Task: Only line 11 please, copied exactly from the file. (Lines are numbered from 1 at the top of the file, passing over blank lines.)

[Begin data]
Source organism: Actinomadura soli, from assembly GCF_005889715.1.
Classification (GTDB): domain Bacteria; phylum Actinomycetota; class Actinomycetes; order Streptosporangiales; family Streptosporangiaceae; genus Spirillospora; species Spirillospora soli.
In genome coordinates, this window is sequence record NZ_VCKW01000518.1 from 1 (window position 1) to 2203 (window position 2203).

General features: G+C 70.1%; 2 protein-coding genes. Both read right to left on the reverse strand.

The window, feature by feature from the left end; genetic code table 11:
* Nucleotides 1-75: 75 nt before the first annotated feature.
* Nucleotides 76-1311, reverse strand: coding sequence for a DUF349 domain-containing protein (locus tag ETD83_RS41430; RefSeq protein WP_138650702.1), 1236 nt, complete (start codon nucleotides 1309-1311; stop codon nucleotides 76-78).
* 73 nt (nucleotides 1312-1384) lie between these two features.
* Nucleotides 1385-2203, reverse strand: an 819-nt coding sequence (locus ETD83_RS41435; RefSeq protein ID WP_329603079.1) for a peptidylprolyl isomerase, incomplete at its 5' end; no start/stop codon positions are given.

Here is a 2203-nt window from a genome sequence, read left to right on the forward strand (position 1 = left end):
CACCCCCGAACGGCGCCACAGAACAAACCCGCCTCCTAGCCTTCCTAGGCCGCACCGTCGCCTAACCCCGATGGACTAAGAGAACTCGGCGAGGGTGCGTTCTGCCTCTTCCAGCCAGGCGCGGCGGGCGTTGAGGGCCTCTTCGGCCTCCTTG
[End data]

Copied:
CACCCCCGAACGGCGCCACAGAACAAACCCGCCTCCTAGCCTTCCTAGGCCGCACCGTCGCCTAACCCCGATGGACTAAGAGAACTCGGCGAGGGTGCGTTCTGCCTCTTCCAGCCAGGCGCGGCGGGCGTTGAGGGCCTCTTCGGCCTCCTTG